Viktor Mayer-Schönberger argues in the July 24, 2009, Science that increasingly large open-source networks may stifle innovation. Network theory generally says that the value of a network increases as it gains connections. Value is all about information flow, and if information has more routes to travel, network members can access more flow. But VMS contends that at a certain point, additional connections degrade the value of the network, locking members into a certain modus operandi (modus cogitandi?) in which radical ideas simply can’t bubble up through the groupthink.

VMS sees the development of Firefox as a demonstration of his argument. Firefox stays pretty safe and makes only incremental improvements because (goes VMS’s thesis) the developers are locked into certain ideas and technology and don’t want to risk a radical change that could drive users away to competing products. I can see the logic there: in a widely distributed and highly connected network, a single developer with a radical idea may feel pressure not to rock the boat by proposing some iconoclastic overhaul that throws out the accumulated work of thousands of other network members.

VMS contends that the best innovation happens at the edges of the network, in research incubators like Skunk Works and the Manhattan Project. Throw a few bright people in a room or in the desert with a bunch of really good tools, sequester them from the pressure and inertia of a big, noisy network, and let them create wonders. The folks at Apple do that, and we get Macs and iPods, game-changing innovations.

VMS ventures (reluctantly, says Alan Boyle in his Cosmic Log post) into individual behavior on social networks:

Mayer-Schönberger was reluctant to extend his analysis to individual behavior, but he said it might be worth your while to take a look at your own social networking. “Think hard about whether those 1,125 Facebook friends are really friends. Think about how many are hangers-on or chance encounters – and perhaps take them off,” he said.

You can build diversity into your own social networking by keeping a division between the various aspects of your life – for example, by using LinkedIn for professional contacts and Facebook for personal contacts.

“We now tend to converge our personal and professional lives, and that’s not necessarily a good idea,” Mayer-Schönberger said. “Having multiple and slightly overlapping networks is better than having one large converged network” [Boyle, A. (2009, July 24). Too much networking? Cosmic Log — MSNBC.com].

I’d love to take time later and merge VMS with Sunstein. Looking at what Sunstein says about the groupthink in investors’ clubs, it occurs to me that the problem with bigger networks may not be the number of connections but the cohesiveness of connections. A large group of a hundred or a thousand loosely connected developers may still generate more and more diverse ideas and innovations that a dozen tightly knit, long-associated developers.

I’m also not sure VMS’s argument works as an indictment of open source. The problems he talks about with Firefox and Internet protocols are not so much results of over-large networks of groupthinking developers as they are results of global adoption by groupthinking users. Open source provides the freest platform possible for innovators to get a hearing. But the funkiest innovation conceivable in Internet protocols won’t catch hold if you 1.6 billion users all relying on the status quo, you have some hard marketing ahead of you.

The argument may even turn around on itself: if you want your innovation to take hold, you may need a really big network of your own, a whole bunch of people who will say, “Oh yeah, I know Laszlo! He’s a heck of a developer. Go ahead, rip the guts out of my computer and install Laszlo’s new thingamabob.”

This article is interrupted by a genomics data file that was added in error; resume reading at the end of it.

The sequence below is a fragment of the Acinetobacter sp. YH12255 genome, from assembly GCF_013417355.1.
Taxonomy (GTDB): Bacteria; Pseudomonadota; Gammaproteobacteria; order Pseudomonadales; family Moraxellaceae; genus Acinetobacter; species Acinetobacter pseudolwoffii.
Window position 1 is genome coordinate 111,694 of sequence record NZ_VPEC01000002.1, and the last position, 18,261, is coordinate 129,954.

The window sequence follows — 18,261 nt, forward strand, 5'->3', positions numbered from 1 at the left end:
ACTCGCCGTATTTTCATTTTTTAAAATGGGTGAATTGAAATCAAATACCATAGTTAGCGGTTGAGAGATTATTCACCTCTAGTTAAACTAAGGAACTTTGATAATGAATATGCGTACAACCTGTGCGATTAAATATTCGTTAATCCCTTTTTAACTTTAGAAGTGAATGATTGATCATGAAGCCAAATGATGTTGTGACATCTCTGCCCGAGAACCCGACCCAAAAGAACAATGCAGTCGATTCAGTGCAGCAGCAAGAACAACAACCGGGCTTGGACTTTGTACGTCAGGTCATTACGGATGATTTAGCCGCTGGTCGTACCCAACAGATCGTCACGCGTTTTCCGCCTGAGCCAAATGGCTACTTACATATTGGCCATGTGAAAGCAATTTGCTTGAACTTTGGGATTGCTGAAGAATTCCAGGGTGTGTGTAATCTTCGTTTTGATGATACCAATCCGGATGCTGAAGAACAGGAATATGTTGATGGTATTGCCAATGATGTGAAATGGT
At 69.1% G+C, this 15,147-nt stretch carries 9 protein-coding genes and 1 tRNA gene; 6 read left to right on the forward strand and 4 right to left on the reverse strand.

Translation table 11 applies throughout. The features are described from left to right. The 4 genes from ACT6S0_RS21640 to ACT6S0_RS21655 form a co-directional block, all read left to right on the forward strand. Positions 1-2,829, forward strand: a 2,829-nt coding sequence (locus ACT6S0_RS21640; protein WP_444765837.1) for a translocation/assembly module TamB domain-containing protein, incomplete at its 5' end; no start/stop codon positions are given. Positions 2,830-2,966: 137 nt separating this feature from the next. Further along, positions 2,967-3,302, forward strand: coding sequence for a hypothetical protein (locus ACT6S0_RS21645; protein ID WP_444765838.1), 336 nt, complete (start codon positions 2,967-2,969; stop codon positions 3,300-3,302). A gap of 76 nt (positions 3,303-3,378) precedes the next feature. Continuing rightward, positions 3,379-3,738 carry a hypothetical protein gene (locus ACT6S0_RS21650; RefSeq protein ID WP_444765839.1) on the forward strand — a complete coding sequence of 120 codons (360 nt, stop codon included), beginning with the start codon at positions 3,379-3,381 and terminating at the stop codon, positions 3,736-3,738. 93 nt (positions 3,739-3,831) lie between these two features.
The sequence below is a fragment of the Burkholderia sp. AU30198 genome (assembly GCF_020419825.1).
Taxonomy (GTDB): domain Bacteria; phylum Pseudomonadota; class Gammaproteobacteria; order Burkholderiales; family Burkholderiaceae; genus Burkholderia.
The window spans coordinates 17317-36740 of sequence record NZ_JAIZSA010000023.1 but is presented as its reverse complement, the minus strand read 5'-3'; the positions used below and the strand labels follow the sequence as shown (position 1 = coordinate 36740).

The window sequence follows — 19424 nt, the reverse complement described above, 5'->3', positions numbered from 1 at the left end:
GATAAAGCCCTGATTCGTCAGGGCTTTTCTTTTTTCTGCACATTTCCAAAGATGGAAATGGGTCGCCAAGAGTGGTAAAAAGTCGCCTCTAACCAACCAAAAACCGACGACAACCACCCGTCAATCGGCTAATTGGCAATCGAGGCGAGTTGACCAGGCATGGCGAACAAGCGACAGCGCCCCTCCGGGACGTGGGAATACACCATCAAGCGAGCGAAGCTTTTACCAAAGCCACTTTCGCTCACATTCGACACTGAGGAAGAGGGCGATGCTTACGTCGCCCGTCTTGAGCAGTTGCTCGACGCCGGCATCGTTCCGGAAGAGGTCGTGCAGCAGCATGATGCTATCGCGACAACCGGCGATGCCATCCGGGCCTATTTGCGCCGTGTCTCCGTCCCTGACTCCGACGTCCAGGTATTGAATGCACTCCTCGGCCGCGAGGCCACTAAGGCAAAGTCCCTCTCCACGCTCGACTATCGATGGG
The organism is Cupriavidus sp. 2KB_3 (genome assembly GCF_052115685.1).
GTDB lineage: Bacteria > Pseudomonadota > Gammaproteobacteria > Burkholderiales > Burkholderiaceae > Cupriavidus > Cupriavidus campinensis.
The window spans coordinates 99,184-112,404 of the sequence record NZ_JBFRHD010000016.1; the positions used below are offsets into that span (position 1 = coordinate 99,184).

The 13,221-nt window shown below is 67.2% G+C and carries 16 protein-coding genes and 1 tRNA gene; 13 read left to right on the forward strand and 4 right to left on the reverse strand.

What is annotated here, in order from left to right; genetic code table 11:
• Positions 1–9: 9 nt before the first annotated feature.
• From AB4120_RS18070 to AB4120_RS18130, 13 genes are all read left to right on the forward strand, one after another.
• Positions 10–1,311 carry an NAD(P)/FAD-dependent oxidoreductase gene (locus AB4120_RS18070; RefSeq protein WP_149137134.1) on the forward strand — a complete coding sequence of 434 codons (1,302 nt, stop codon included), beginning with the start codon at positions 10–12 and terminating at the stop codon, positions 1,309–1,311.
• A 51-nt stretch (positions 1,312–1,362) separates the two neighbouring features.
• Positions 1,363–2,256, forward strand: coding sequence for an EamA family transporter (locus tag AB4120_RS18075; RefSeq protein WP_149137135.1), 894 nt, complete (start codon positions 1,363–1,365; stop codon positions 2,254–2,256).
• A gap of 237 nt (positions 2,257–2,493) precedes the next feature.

I can certainly see the merits of VMS’s argument in terms of social innovation. I look at my own political blogging in South Dakota through his paradigm of innovating from the edges. I know people in different circles—various South Dakota bloggers (political and otherwise), folks from the high school debate circuit, DSU profs and students, local media people, some of the Madison business crowd. But I view (and deliberately hold) myself somewhat outside each of those circles. I still feel like I do my best thinking, come up with my best political ideas, when I retreat to my desk and puzzle over how to save the world in quiet and pleasant isolation. I have lots of connections, and I continually make more connections through conversations online and offline, but those connections aren’t so cohesive that I can’t break away from them and throw out new, status-quo-upsetting ideas (or so I hope!).

Or think of it in terms of Facebook: VMS recognizes that beyond a certain number, friends on Facebook become a distraction, degrading the user experience by crowding out the posts of the few people you really feel close to. But I’m still inclined to maintain a high number of connections both for serendipitous input (notices of events I might not have heard about otherwise) and for wider potential output (broadcast of my blog posts). Lots of Facebook connections don’t prevent me from innovating, as long as I don’t allow all of those connections to become too cohesive—i.e., as long as I don’t read every status update and post from every network member or feel compelled to craft content of my own that will appeal to every member of my network.

I have my suspicions of big networks. But the Internet works specifically because it is a massive network with a kajillion connections. It allows good ideas and good tech to spread more quickly to more users. We still need solitary inventors who think and work best in a quiet lab or cabin by the lake, but they still need access to big networks to test and spread their ideas.

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